Could Online Advertising be the Key to Shifting Conservation Attitudes? Data Suggests YES! (Case Study)

Substantial data indicate the power of an online advertising campaign to significantly elevate awareness and attitudes of ocean-related issues. Could paid advertising be the key to shifting perceptions – and, perhaps even more critically, behaviors – regarding conservation? Our case study suggests, “Yes!”
For years, the conservation community has worked to deliver credible, relevant messaging that resonates on emotional and intellectual levels with the American public. We ocean advocates have tried many of the usual routes: workshops, email campaigns, exhibits at aquariums, public service announcements, etc…but, as a whole, we’ve generally been unable to quantify specific, lasting outcomes (i.e. “move the needle”) in a documentable, data-supported manner.
For the past 18 months, The Ocean Project has been working to develop an ocean awareness campaign that would achieve a meaningful, measurable impact. We piloted an online campaign designed to elevate awareness about ocean-related issues in the Houston, TX market during Spring 2011. This campaign marked one of the first examples of a nonprofit organization deploying a significant “paid media” (i.e. advertising) strategy to deliver unbranded, purely mission-related messaging. (In other words, the campaign did not rely on the kindness of media outlets or other benefactors for “free” advertising. Instead, this campaign sought to identify specific market members with the propensity to act in the interest of the ocean, and then deliver customizable messaging tailored specifically to this audience.)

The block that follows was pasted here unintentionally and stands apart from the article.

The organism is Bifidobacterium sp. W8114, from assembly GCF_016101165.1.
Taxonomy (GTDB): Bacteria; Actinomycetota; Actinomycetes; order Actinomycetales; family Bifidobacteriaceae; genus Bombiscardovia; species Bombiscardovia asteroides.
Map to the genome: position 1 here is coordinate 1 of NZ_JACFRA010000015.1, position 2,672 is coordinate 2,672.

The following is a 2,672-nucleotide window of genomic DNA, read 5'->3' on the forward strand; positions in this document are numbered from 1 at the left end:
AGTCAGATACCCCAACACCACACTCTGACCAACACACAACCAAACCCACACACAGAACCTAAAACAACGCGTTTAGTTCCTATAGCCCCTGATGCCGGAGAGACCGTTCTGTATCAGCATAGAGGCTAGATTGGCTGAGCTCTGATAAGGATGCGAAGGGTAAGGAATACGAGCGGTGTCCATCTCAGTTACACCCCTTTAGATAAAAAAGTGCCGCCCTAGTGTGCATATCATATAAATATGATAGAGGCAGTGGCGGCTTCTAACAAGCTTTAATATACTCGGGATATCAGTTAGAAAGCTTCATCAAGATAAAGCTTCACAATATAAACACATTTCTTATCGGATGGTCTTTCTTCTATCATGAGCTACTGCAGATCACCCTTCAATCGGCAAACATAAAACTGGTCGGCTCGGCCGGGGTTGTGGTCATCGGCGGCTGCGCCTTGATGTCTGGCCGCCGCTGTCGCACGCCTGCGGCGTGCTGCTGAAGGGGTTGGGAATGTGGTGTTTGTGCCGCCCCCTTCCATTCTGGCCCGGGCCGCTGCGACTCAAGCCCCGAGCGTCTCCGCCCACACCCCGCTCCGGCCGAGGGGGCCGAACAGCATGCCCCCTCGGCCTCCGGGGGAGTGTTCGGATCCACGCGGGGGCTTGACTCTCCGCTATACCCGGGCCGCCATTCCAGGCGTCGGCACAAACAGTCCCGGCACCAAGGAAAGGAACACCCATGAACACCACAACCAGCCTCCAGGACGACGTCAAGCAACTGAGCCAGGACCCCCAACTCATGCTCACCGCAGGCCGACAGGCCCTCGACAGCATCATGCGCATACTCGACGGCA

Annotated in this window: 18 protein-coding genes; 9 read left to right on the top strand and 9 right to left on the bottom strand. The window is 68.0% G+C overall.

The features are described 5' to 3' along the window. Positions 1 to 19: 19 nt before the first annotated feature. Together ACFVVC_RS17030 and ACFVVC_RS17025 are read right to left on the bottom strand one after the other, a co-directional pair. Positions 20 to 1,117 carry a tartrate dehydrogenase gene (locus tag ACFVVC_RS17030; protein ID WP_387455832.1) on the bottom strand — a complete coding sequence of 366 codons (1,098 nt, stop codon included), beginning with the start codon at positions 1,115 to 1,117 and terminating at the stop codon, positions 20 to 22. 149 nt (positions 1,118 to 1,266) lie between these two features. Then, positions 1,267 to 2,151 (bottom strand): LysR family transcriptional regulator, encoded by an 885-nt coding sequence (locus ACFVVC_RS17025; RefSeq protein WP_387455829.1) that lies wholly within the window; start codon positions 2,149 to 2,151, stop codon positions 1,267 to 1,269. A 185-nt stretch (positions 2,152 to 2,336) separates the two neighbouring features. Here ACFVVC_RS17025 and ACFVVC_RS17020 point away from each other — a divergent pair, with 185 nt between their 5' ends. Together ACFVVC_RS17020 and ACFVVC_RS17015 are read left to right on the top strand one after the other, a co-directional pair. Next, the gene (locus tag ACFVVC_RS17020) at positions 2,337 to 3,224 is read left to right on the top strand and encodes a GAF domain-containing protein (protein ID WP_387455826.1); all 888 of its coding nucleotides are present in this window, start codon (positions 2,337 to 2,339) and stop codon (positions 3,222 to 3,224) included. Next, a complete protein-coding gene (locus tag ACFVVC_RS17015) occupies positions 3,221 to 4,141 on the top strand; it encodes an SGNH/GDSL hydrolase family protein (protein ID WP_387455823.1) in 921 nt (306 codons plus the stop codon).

The campaign’s goal was simple: to raise awareness of plastics pollution and its impacts on sea turtles. Our hope was that plastics pollution would serve as a portal to greater sensitivity and concern for broader ocean issues.
One full year after launching the campaign, awareness-related metrics remain significantly elevated when compared to the “baseline” condition. This compellingly indicates the campaign’s long-term effectiveness in influencing perceptions of ocean health. As a result of this pilot campaign, we believe that we have developed an effective and efficient method for identifying, targeting, reaching and influencing audiences regarding ocean health. Moreover, there may be an opportunity to scale this effort to create an effective global strategy to gain the support of a broad and diverse group of would-be ocean advocates.

The Campaign: Who, Why, What, Where, and How

Who: The campaign sought to engage the interest of tweens, teens and young adults between the ages of 13-25. It is worth noting that at nearly 100 million strong, Generation Y (“Millennials”) represent the largest population demographic in American history…significantly larger in number than the Baby Boomer generation that has been the dominant population demographic for most of our lives.
Why: Prior to the launch of the campaign, The Ocean Project developed significant market research indicating that teens, tweens, and young adults are the greatest household influencers in terms of conservation and environmental practices. Therefore, we believed that communicating to this audience would, in turn, influence entire households.